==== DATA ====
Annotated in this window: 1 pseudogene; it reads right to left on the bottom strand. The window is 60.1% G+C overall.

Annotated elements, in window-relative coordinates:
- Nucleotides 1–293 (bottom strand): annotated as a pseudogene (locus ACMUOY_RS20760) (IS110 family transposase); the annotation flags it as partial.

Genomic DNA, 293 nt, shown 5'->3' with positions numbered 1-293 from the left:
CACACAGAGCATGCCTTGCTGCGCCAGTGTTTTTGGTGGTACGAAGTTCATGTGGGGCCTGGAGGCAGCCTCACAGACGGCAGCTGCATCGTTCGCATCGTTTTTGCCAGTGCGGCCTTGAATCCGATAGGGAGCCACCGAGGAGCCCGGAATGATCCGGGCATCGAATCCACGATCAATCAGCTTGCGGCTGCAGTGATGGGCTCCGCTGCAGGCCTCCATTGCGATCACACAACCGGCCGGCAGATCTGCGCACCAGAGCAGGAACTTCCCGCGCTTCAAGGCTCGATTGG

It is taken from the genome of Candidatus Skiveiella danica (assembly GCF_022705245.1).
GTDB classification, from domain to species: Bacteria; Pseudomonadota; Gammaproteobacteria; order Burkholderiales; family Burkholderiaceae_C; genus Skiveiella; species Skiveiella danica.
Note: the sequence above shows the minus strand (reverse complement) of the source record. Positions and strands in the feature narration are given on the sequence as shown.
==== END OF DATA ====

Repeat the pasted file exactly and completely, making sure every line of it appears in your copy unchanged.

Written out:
Annotated in this window: 1 pseudogene; it reads right to left on the bottom strand. The window is 60.1% G+C overall.

Annotated elements, in window-relative coordinates:
- Nucleotides 1–293 (bottom strand): annotated as a pseudogene (locus ACMUOY_RS20760) (IS110 family transposase); the annotation flags it as partial.

Genomic DNA, 293 nt, shown 5'->3' with positions numbered 1-293 from the left:
CACACAGAGCATGCCTTGCTGCGCCAGTGTTTTTGGTGGTACGAAGTTCATGTGGGGCCTGGAGGCAGCCTCACAGACGGCAGCTGCATCGTTCGCATCGTTTTTGCCAGTGCGGCCTTGAATCCGATAGGGAGCCACCGAGGAGCCCGGAATGATCCGGGCATCGAATCCACGATCAATCAGCTTGCGGCTGCAGTGATGGGCTCCGCTGCAGGCCTCCATTGCGATCACACAACCGGCCGGCAGATCTGCGCACCAGAGCAGGAACTTCCCGCGCTTCAAGGCTCGATTGG

It is taken from the genome of Candidatus Skiveiella danica (assembly GCF_022705245.1).
GTDB classification, from domain to species: Bacteria; Pseudomonadota; Gammaproteobacteria; order Burkholderiales; family Burkholderiaceae_C; genus Skiveiella; species Skiveiella danica.
Note: the sequence above shows the minus strand (reverse complement) of the source record. Positions and strands in the feature narration are given on the sequence as shown.